The main purpose of this research was to investigate primary school students’ perceptions of pictograms displayed in protected areas. The aim was to determine if and how students understand the concept of protected areas and the role pictograms and comic strips, displayed on information panels in protected areas, play in understanding (un)acceptable human activities in such areas. Altogether, 353 fourth-graders and fifth-graders (8–11 years of age) from central Slovenia filled in the questionnaire. Students were randomly assigned to one of three treatment groups faced with a set of positive pictograms, negative pictograms or a comic strip and asked to answer two open questions. Many students participating in the research perceived protected areas as areas where many human activities are prohibited. The concept of protected areas was sufficiently understood by 36.8% of the students. The results confirmed the main hypothesis that students faced with a set of positive pictograms perceived protected areas as areas where a number of human activities are acceptable, but they also realized which activities are unacceptable. Similar results were obtained for students faced with the comic strip. On the other hand, those faced with negative pictograms tended to be more preoccupied with listing unacceptable human activities and were able to list significantly fewer acceptable activities.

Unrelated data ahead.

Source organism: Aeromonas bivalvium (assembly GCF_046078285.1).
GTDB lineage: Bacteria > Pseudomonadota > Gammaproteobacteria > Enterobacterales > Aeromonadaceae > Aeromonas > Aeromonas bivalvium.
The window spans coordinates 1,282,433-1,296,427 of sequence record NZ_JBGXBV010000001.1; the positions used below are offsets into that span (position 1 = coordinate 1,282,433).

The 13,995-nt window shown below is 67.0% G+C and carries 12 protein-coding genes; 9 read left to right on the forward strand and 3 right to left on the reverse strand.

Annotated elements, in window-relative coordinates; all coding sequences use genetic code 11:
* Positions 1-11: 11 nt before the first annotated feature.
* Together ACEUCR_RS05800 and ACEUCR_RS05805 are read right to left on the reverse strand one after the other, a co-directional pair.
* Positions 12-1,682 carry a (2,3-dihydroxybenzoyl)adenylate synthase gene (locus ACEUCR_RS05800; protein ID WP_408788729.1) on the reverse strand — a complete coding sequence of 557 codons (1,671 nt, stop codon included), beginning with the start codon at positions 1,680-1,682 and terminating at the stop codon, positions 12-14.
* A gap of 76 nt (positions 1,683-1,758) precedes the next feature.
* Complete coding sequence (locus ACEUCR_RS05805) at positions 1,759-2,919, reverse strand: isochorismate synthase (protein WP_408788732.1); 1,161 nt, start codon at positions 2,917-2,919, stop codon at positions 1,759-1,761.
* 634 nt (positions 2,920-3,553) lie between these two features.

Part of the book: Selected Studies in Biodiversity